Then there is the final scene. In this version, Alvaro and Carlo fight it out in plain sight, not in the back of a rocky landscape. Alvaro runs his sword through Carlo, then Leonora shows up. Again, Carlo runs his sister through with his sword in plain view, not offstage, and this time when Padre Guardiano shows up he has a handful of other monks in tow. Alvaro throws himself to his death from the top of a cliff, so everyone dies. Only a little bit of this music is the same as the famous eight-minute final trio that Verdi composed for the 1867 production, which is the form the opera has had ever since.
I like this final scene better from a dramatic standpoint, even though it is more fatalistic, but like everyone else I like the revised final scene better from a musical standpoint. It is, quite simply, one of the greatest pieces of music Verdi ever composed.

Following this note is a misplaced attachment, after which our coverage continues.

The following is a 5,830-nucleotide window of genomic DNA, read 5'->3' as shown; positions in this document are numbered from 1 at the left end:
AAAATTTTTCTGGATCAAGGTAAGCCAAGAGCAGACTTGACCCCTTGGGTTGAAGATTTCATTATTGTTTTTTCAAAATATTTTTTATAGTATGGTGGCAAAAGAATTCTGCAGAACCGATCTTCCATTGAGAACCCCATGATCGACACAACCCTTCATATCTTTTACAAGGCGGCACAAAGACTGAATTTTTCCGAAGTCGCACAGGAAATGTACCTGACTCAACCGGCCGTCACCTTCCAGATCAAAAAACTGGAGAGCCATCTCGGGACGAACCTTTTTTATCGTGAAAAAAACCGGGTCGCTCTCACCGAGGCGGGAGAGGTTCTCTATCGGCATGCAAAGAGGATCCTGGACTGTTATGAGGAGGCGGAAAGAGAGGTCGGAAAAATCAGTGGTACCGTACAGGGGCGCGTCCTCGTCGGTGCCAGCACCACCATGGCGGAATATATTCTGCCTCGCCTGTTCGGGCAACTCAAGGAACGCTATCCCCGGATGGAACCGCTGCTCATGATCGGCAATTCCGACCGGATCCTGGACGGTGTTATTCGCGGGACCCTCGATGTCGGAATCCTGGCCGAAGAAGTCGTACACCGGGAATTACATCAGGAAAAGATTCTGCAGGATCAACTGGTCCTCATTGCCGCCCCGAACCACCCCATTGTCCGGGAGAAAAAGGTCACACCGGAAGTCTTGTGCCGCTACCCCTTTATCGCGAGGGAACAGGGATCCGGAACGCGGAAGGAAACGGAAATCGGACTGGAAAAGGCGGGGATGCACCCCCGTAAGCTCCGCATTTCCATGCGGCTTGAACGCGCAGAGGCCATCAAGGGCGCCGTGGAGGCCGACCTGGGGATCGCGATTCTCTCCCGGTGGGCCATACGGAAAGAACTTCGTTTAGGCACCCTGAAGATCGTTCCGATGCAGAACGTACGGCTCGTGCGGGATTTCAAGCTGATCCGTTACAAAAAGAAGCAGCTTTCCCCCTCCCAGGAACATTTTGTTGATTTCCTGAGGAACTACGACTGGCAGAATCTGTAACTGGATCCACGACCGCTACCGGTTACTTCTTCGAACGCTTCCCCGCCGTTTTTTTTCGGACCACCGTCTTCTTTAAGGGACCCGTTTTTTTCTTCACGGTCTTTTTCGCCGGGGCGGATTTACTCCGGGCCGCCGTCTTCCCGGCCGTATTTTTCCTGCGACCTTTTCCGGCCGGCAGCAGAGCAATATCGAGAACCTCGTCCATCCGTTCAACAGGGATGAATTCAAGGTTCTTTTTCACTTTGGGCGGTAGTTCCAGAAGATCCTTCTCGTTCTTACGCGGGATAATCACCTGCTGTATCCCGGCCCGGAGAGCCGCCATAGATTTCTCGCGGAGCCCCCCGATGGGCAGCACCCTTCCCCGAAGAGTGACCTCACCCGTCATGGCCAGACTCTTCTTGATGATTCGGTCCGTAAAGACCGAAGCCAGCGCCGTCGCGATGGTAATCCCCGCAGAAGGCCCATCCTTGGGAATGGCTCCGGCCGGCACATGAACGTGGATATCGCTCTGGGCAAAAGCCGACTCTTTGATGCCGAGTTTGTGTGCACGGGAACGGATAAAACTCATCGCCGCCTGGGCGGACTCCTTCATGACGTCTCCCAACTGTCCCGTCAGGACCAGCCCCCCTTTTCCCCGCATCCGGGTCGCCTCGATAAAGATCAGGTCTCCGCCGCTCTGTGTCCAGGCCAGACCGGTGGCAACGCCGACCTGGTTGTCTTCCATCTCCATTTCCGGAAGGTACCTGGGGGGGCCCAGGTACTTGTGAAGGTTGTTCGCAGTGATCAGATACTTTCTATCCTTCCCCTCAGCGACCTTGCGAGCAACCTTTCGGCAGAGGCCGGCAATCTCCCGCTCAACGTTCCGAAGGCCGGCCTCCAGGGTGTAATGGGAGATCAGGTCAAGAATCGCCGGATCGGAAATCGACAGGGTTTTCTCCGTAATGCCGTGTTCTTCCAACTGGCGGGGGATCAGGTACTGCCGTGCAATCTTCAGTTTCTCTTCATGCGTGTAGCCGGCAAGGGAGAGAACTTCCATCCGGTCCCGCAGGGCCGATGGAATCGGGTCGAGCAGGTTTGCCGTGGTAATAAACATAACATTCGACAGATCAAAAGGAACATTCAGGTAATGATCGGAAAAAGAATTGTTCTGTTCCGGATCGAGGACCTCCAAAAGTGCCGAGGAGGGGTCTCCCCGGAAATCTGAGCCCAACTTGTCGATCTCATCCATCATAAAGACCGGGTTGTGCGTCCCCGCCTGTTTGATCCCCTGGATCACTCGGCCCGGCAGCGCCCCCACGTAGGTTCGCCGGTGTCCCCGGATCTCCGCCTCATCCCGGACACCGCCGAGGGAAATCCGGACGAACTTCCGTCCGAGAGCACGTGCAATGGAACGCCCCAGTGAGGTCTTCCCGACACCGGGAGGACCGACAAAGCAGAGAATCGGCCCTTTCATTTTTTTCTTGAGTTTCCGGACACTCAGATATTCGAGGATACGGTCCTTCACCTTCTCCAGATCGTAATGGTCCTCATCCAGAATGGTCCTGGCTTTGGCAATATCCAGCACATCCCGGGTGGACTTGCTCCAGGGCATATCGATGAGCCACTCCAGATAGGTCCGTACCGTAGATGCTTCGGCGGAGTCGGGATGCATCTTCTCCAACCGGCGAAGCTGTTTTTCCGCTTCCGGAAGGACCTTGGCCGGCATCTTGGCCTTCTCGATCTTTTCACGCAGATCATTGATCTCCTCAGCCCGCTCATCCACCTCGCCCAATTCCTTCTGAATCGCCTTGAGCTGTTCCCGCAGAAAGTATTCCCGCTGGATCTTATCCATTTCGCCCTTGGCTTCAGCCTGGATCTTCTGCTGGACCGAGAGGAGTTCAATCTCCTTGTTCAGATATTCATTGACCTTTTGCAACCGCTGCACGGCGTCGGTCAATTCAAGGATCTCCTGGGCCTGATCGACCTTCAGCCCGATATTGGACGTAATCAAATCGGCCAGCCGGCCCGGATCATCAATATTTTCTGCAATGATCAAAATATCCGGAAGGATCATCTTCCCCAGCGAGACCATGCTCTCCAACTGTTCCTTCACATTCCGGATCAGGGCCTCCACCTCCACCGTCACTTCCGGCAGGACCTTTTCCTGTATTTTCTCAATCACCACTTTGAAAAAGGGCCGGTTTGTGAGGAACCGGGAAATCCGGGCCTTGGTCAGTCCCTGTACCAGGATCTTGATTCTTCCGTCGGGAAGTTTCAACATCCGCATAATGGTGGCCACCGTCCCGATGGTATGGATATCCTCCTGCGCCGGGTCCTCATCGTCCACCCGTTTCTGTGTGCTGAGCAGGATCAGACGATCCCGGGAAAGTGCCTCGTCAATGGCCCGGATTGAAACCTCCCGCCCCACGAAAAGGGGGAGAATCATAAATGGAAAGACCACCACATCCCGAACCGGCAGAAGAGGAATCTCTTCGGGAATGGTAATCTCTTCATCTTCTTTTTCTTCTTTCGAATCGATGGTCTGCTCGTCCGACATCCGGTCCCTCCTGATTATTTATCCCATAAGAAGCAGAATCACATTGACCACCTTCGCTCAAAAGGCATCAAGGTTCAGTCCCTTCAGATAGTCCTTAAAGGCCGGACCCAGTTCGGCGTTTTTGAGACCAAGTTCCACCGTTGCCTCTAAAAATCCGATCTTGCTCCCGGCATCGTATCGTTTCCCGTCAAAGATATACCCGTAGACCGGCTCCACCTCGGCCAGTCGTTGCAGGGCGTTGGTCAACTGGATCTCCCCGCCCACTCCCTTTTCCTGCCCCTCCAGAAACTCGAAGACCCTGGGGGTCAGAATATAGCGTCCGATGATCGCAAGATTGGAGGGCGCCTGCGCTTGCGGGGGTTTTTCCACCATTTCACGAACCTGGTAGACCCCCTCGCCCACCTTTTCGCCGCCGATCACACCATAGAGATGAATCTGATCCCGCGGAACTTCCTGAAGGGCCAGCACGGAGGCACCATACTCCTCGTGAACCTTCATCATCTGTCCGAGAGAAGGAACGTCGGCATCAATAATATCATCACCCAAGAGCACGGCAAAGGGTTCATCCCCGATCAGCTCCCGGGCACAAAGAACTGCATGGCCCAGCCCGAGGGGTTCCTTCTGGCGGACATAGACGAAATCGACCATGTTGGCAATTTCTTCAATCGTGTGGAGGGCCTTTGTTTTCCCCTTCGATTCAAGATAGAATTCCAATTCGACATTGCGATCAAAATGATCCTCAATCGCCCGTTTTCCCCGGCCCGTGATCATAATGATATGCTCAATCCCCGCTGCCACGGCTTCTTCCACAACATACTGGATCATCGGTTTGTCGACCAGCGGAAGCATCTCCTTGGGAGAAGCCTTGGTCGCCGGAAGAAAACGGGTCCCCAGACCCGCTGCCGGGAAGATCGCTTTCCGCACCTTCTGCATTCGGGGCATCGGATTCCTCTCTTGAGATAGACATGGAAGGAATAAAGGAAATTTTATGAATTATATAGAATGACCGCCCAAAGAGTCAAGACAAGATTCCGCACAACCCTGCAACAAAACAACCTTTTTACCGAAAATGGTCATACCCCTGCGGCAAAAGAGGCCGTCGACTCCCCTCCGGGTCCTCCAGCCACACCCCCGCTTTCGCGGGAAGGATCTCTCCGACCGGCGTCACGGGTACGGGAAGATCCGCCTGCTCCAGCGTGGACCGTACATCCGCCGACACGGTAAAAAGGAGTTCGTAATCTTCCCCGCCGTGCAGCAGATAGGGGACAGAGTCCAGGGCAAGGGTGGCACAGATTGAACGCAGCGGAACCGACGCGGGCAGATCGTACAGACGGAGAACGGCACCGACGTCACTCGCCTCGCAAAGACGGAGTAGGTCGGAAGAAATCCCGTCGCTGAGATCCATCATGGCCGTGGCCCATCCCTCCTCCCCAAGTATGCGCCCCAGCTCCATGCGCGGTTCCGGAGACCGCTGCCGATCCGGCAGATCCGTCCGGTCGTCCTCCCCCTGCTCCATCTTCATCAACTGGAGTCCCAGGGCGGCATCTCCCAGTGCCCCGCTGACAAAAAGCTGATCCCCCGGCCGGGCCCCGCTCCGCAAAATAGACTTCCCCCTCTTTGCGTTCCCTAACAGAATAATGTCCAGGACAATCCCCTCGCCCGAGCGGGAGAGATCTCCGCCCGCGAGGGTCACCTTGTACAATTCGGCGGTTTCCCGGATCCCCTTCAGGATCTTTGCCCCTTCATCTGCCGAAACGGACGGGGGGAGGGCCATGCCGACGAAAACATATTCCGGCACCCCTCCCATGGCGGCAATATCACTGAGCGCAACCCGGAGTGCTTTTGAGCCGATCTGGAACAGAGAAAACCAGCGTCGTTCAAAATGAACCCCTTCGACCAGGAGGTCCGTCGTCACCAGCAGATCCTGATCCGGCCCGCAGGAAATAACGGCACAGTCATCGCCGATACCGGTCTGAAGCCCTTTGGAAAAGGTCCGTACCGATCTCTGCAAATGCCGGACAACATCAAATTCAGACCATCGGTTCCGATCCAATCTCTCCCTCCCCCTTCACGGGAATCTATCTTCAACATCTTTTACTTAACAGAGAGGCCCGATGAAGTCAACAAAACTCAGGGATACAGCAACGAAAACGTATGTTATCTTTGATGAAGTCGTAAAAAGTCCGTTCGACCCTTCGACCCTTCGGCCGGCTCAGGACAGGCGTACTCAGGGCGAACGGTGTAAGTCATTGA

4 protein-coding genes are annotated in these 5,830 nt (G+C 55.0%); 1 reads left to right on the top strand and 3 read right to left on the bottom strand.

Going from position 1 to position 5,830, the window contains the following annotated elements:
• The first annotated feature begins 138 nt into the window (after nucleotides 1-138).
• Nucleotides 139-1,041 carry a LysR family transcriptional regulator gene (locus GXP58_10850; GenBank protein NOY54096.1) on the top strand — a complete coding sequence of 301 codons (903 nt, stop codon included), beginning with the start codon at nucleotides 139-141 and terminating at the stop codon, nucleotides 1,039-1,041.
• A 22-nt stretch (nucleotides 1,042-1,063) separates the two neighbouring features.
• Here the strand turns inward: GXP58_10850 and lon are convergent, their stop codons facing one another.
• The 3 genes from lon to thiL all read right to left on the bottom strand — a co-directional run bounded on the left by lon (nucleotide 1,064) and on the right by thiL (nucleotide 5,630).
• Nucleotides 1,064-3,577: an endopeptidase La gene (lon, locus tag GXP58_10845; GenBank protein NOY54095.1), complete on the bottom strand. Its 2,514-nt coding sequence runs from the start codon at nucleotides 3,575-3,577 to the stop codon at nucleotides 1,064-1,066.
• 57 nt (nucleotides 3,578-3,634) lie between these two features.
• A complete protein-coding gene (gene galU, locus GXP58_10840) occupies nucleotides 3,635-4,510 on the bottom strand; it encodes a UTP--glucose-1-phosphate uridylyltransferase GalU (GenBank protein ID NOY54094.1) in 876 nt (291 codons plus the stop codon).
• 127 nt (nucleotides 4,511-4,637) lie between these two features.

As for the performance, it is very similar to the CD recording with one major difference. Whereas the CD was made in a peculiarly sound-dead studio, which makes everyone’s voice die out (decay) at a rapid rate and lends a sterile quality to it, this stage version is really alive and vibrant. The major beneficiary of the greater space around the voices is soprano Galina Gorchakova. She really does not have soft high notes, thus one will listen in vain for the floated sound one recalls from Ponselle, early Tebaldi, early Price, or Caballé, but she has a dramatic bite in her voice that one associates with Caniglia, Callas, or later Price. I am very impressed with her voice as much as her phrasing and dramatic interpretation; it has a rich, sumptuous sound with an excellent low range (she might even be a pushed-up mezzo), yet her high notes have bite and ring.